The mathematics curriculum is intended to give the children a better understanding of numeracy. The end goal means more students will be able to solve a mathematical problem independently using a method that suits them. They can then develop their learning to improve their knowledge and apply it to real life situations; such as counting in groups of numbers such as 5’s or 10’s, which in turn can be applied when paying for shopping with money. As students’ progress they can build on these skills, by recording the levels of achievement, they can be supported to help fully access the curriculum. Mathematical skills in the Early Years are developed through practical work to give the children a better understanding of maths e.g.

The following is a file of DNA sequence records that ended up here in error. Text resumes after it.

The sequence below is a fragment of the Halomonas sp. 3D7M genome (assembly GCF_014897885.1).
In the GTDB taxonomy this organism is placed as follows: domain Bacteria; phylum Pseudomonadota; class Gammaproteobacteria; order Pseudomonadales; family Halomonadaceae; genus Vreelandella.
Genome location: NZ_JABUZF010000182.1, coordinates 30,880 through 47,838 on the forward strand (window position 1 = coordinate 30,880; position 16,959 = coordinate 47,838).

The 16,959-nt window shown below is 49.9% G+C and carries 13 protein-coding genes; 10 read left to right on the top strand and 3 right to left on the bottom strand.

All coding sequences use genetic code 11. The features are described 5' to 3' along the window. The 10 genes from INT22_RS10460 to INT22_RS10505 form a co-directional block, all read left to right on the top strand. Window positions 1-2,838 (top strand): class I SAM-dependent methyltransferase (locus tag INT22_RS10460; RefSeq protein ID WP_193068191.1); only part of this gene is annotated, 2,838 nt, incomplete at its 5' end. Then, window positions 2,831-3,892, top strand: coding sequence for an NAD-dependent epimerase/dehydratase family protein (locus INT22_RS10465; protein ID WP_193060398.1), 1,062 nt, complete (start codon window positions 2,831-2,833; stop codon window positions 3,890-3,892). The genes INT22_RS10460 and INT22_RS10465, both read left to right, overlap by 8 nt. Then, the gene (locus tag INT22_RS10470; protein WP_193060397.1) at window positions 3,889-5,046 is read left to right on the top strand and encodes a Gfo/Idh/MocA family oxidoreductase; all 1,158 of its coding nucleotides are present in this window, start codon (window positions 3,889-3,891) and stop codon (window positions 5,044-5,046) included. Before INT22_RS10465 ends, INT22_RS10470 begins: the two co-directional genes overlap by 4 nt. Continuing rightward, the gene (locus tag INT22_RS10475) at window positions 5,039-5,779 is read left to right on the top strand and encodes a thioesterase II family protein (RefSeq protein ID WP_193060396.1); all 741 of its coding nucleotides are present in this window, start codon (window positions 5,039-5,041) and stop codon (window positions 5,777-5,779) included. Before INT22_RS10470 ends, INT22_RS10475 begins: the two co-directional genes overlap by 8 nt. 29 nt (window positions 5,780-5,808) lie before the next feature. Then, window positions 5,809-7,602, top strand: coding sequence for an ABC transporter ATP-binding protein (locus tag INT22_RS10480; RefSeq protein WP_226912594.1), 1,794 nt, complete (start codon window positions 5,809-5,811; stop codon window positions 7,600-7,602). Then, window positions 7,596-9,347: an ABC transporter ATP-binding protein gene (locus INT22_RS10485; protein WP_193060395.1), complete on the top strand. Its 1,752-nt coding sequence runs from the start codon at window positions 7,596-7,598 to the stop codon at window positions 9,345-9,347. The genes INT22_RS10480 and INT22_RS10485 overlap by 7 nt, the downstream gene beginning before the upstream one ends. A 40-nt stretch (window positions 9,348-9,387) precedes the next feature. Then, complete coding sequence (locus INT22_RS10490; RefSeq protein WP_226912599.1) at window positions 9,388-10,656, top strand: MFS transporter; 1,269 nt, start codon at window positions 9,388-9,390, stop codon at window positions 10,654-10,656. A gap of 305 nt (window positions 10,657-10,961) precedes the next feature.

3.3 Help children and young people to understand and respect other people’s feelings and points of view. Children and young people need to learn to understand and respect the feelings, emotions and behaviours of others to help them gain an understanding about their actions and consequences. Young children might find this difficult as their understanding will not be as developed enough for them to put themselves in the position of others, but as children grow and learn they gain a greater experience of this and often older pupils will enjoy opportunities to debate and discuss different points of view in lesson time and in social situations. We often speak to them in school about thinking of the consequences of their actions and how they might have affected others. Ways in which my workplace helps young people to consider others feelings * Books, stories, magazines, literacy reading times and interaction through reading.